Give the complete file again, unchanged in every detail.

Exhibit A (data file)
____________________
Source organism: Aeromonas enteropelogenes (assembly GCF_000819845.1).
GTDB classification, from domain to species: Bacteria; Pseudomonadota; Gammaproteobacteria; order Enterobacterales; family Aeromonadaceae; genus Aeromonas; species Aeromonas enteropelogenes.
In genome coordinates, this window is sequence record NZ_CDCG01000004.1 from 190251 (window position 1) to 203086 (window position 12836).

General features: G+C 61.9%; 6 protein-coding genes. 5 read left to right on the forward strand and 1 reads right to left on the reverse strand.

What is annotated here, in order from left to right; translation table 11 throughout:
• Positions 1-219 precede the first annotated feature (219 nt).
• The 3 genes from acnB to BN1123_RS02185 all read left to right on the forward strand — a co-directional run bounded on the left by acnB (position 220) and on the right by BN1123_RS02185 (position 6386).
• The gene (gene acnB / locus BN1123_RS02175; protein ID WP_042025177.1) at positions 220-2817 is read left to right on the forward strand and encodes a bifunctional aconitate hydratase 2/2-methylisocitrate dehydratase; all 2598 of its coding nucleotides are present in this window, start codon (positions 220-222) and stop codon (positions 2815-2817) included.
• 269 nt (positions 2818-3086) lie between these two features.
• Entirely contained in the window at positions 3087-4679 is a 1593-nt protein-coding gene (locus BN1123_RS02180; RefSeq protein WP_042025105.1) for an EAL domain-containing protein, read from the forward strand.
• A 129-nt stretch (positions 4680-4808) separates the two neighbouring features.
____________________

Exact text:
Source organism: Aeromonas enteropelogenes (assembly GCF_000819845.1).
GTDB classification, from domain to species: Bacteria; Pseudomonadota; Gammaproteobacteria; order Enterobacterales; family Aeromonadaceae; genus Aeromonas; species Aeromonas enteropelogenes.
In genome coordinates, this window is sequence record NZ_CDCG01000004.1 from 190251 (window position 1) to 203086 (window position 12836).

General features: G+C 61.9%; 6 protein-coding genes. 5 read left to right on the forward strand and 1 reads right to left on the reverse strand.

What is annotated here, in order from left to right; translation table 11 throughout:
• Positions 1-219 precede the first annotated feature (219 nt).
• The 3 genes from acnB to BN1123_RS02185 all read left to right on the forward strand — a co-directional run bounded on the left by acnB (position 220) and on the right by BN1123_RS02185 (position 6386).
• The gene (gene acnB / locus BN1123_RS02175; protein ID WP_042025177.1) at positions 220-2817 is read left to right on the forward strand and encodes a bifunctional aconitate hydratase 2/2-methylisocitrate dehydratase; all 2598 of its coding nucleotides are present in this window, start codon (positions 220-222) and stop codon (positions 2815-2817) included.
• 269 nt (positions 2818-3086) lie between these two features.
• Entirely contained in the window at positions 3087-4679 is a 1593-nt protein-coding gene (locus BN1123_RS02180; RefSeq protein WP_042025105.1) for an EAL domain-containing protein, read from the forward strand.
• A 129-nt stretch (positions 4680-4808) separates the two neighbouring features.